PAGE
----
Friday, July 13, 2012

Intern's Corner: July in the Revolution

Capture of General Richard Prescott
By Mark Relation, DLAR Intern

          In December 1776, General Charles Lee, second in command of the American forces, was captured by a patrol of British Light Dragoons in Mrs. White’s Tavern in Basking Ridge, New Jersey, several miles from the rest of his forces.  At the time, many believed Lee to be the most capable commander in the American military and the best hope for independence, as he was actively opposing the British occupation of New Jersey after Washington had retreated his forces to Pennsylvania.  Washington was widely perceived by many leaders of the revolution as overly cautious and unwilling to actually fight the British while Lee was out raiding British outposts and defiantly battling for the control of the colony.  When news of his capture reached leading Americans, it was received as a terrible blow to the revolutionary movement, and plans were made to recover Lee from the British. 

          However, this posed a bit of a problem.  Lee was kept in much more secure accommodations in British New York than he had been in at Mrs. White’s tavern, so an armed rescue became implausible.  This left the Americans to try to negotiate for his release, but that required an exchange for a British prisoner of equal rank, which the Americans did not possess.  So on the 9th of July, 1777, a party of around 40 men under the command of Lt. Col. William Barton set out from Warwick Neck, Rhode Island, to obtain their bargaining chip.  General Richard Prescott, commander of the British forces in Rhode Island was their target, and a heavily guarded one at that.  He was situated on an island surrounded by 5,000 of his men and several frigates guarding the approaches.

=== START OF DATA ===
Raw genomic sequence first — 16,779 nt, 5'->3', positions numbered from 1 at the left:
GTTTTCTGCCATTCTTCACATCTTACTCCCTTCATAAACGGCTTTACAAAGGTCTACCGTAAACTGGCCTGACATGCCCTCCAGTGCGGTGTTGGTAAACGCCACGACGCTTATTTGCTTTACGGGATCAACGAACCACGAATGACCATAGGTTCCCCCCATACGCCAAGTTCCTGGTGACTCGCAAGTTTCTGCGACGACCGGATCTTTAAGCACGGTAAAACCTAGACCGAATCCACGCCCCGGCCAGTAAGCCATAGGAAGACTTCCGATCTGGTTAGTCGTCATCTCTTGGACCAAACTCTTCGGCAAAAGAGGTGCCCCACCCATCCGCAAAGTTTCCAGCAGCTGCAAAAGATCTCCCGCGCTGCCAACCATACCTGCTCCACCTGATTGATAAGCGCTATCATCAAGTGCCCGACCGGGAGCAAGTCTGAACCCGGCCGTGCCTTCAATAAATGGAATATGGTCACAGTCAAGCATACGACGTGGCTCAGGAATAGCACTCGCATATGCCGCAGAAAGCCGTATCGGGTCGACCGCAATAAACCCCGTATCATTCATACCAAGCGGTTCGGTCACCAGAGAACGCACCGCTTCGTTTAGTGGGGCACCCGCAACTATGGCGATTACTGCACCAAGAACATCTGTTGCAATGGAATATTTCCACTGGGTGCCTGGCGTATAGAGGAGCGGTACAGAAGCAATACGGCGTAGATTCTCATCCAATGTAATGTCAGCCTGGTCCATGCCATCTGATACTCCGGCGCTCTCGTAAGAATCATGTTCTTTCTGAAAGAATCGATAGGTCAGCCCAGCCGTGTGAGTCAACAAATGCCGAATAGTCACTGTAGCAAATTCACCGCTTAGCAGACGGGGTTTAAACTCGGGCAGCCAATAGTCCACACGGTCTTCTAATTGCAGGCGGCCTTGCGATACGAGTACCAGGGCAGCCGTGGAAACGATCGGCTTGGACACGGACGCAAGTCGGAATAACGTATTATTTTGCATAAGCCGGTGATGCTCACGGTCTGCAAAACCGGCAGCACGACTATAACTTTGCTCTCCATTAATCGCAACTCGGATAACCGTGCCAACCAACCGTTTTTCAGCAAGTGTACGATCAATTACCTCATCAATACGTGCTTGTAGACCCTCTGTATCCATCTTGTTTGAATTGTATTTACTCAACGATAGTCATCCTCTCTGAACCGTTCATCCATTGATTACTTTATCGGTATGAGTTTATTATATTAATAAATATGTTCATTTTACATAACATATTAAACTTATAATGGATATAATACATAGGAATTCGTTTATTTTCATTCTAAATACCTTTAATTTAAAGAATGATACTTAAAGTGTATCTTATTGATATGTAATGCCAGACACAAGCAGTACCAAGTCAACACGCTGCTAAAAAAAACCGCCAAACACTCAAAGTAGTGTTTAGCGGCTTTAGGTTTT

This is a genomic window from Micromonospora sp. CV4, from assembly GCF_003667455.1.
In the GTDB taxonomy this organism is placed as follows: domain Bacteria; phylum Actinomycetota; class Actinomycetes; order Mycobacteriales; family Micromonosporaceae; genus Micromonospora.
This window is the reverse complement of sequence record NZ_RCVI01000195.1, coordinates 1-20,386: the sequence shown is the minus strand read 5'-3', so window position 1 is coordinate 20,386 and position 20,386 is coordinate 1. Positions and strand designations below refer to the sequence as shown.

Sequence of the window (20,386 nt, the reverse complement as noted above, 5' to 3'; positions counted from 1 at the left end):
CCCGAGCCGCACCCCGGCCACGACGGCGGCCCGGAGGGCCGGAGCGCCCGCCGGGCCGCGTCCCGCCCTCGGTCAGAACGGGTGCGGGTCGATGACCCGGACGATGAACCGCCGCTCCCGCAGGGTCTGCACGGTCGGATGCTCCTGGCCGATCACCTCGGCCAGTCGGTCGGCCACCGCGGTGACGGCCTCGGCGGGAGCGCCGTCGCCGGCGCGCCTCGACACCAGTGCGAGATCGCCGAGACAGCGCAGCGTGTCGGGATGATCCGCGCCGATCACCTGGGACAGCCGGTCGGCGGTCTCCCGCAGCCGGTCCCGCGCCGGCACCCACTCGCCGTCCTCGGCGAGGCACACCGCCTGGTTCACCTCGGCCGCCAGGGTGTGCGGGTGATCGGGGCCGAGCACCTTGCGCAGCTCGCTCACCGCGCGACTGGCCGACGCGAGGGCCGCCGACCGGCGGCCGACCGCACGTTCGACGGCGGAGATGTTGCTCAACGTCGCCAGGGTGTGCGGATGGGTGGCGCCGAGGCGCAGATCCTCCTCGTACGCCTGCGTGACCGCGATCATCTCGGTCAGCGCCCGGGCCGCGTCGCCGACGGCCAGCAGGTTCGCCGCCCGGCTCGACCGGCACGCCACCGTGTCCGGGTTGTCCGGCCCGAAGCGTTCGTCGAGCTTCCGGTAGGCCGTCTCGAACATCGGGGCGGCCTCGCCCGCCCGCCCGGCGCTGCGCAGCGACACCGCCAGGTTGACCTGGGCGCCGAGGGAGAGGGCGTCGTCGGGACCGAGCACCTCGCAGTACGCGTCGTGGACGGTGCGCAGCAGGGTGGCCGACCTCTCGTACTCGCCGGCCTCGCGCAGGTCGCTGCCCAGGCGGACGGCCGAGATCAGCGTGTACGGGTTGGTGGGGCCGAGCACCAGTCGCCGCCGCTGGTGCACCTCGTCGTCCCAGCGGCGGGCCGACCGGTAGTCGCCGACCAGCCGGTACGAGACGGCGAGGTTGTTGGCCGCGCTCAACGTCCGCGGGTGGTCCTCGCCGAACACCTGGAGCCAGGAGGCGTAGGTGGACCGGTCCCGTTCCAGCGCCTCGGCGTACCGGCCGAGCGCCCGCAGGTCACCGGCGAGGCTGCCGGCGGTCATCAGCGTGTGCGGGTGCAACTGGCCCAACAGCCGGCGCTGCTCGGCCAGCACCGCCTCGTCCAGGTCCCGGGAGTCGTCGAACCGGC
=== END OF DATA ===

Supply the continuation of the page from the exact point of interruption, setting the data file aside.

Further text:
Masking the sound of their oars by covering them with cloth, Lt. Col. Barton’s men rowed straight past the British frigates in 5 whaleboats, even passing so close as to hear the sentries calling “All’s well,” as they passed completely unnoticed.  They then landed on the beach and marched to the Overing House, where Prescott was quartered.  They quickly overwhelmed the sentries and captured Prescott and his aide-de-camp before they even had time to change clothes for the trip. 

          One of the sentries guarding Prescott managed to evade the Americans in the attack and made it out to raise the alarm, but as soon as patrols could be sent out after them, the Americans were long gone.  In spring 1778, negotiations finally succeeded in the exchange of the two prisoners, and General Lee returned to service in his post as second in command under Washington to later participate in the Battle of Monmouth.

Blanco, Richard L., and Paul J. Sanborn. The American Revolution: 1775-1783 : An Encyclopedia. New York: Garland, 1993. Print. p. 914-917, 1316-1317.

Arrest of General Richard Prescott, By Edmund Ollier

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